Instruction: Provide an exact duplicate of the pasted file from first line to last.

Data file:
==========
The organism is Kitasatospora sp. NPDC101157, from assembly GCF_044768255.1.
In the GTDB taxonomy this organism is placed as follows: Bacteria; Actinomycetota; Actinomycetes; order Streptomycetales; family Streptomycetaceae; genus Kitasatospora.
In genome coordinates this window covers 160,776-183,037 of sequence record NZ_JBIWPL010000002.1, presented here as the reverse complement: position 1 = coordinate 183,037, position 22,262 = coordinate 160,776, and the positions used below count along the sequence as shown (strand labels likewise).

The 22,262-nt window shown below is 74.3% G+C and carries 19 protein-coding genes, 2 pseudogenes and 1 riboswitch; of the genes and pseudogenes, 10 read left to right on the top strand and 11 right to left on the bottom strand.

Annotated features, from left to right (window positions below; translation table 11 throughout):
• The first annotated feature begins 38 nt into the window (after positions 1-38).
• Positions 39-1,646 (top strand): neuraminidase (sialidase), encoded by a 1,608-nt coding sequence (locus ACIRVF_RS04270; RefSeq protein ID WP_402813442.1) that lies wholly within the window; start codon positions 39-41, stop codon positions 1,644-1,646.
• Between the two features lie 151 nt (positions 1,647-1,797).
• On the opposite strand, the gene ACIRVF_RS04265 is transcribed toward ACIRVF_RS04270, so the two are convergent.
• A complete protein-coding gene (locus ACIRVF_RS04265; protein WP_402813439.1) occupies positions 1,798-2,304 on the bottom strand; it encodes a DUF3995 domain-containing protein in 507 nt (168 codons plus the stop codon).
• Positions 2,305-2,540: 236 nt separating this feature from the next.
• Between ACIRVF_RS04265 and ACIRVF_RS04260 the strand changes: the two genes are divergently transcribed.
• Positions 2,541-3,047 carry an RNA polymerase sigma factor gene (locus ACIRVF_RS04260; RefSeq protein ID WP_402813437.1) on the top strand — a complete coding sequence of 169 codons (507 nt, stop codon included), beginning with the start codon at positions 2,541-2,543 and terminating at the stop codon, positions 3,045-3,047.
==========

The organism is Kitasatospora sp. NPDC101157, from assembly GCF_044768255.1.
In the GTDB taxonomy this organism is placed as follows: Bacteria; Actinomycetota; Actinomycetes; order Streptomycetales; family Streptomycetaceae; genus Kitasatospora.
In genome coordinates this window covers 160,776-183,037 of sequence record NZ_JBIWPL010000002.1, presented here as the reverse complement: position 1 = coordinate 183,037, position 22,262 = coordinate 160,776, and the positions used below count along the sequence as shown (strand labels likewise).

The 22,262-nt window shown below is 74.3% G+C and carries 19 protein-coding genes, 2 pseudogenes and 1 riboswitch; of the genes and pseudogenes, 10 read left to right on the top strand and 11 right to left on the bottom strand.

Annotated features, from left to right (window positions below; translation table 11 throughout):
• The first annotated feature begins 38 nt into the window (after positions 1-38).
• Positions 39-1,646 (top strand): neuraminidase (sialidase), encoded by a 1,608-nt coding sequence (locus ACIRVF_RS04270; RefSeq protein ID WP_402813442.1) that lies wholly within the window; start codon positions 39-41, stop codon positions 1,644-1,646.
• Between the two features lie 151 nt (positions 1,647-1,797).
• On the opposite strand, the gene ACIRVF_RS04265 is transcribed toward ACIRVF_RS04270, so the two are convergent.
• A complete protein-coding gene (locus ACIRVF_RS04265; protein WP_402813439.1) occupies positions 1,798-2,304 on the bottom strand; it encodes a DUF3995 domain-containing protein in 507 nt (168 codons plus the stop codon).
• Positions 2,305-2,540: 236 nt separating this feature from the next.
• Between ACIRVF_RS04265 and ACIRVF_RS04260 the strand changes: the two genes are divergently transcribed.
• Positions 2,541-3,047 carry an RNA polymerase sigma factor gene (locus ACIRVF_RS04260; RefSeq protein ID WP_402813437.1) on the top strand — a complete coding sequence of 169 codons (507 nt, stop codon included), beginning with the start codon at positions 2,541-2,543 and terminating at the stop codon, positions 3,045-3,047.